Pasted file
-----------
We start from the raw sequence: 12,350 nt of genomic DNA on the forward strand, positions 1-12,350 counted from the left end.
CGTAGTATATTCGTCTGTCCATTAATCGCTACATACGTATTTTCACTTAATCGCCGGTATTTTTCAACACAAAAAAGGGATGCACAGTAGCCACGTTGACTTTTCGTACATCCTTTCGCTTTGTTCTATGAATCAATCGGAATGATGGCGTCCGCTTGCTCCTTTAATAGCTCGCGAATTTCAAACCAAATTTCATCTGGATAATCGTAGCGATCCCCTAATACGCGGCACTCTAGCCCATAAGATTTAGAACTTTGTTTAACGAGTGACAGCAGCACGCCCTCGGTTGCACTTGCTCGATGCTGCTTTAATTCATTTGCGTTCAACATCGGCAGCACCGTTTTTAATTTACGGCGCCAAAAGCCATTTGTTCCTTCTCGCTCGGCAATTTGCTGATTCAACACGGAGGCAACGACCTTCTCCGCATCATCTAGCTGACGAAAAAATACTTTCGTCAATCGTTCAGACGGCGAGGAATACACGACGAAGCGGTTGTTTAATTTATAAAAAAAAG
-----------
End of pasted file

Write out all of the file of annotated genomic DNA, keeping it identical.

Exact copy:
We start from the raw sequence: 12,350 nt of genomic DNA on the forward strand, positions 1-12,350 counted from the left end.
CGTAGTATATTCGTCTGTCCATTAATCGCTACATACGTATTTTCACTTAATCGCCGGTATTTTTCAACACAAAAAAGGGATGCACAGTAGCCACGTTGACTTTTCGTACATCCTTTCGCTTTGTTCTATGAATCAATCGGAATGATGGCGTCCGCTTGCTCCTTTAATAGCTCGCGAATTTCAAACCAAATTTCATCTGGATAATCGTAGCGATCCCCTAATACGCGGCACTCTAGCCCATAAGATTTAGAACTTTGTTTAACGAGTGACAGCAGCACGCCCTCGGTTGCACTTGCTCGATGCTGCTTTAATTCATTTGCGTTCAACATCGGCAGCACCGTTTTTAATTTACGGCGCCAAAAGCCATTTGTTCCTTCTCGCTCGGCAATTTGCTGATTCAACACGGAGGCAACGACCTTCTCCGCATCATCTAGCTGACGAAAAAATACTTTCGTCAATCGTTCAGACGGCGAGGAATACACGACGAAGCGGTTGTTTAATTTATAAAAAAAAG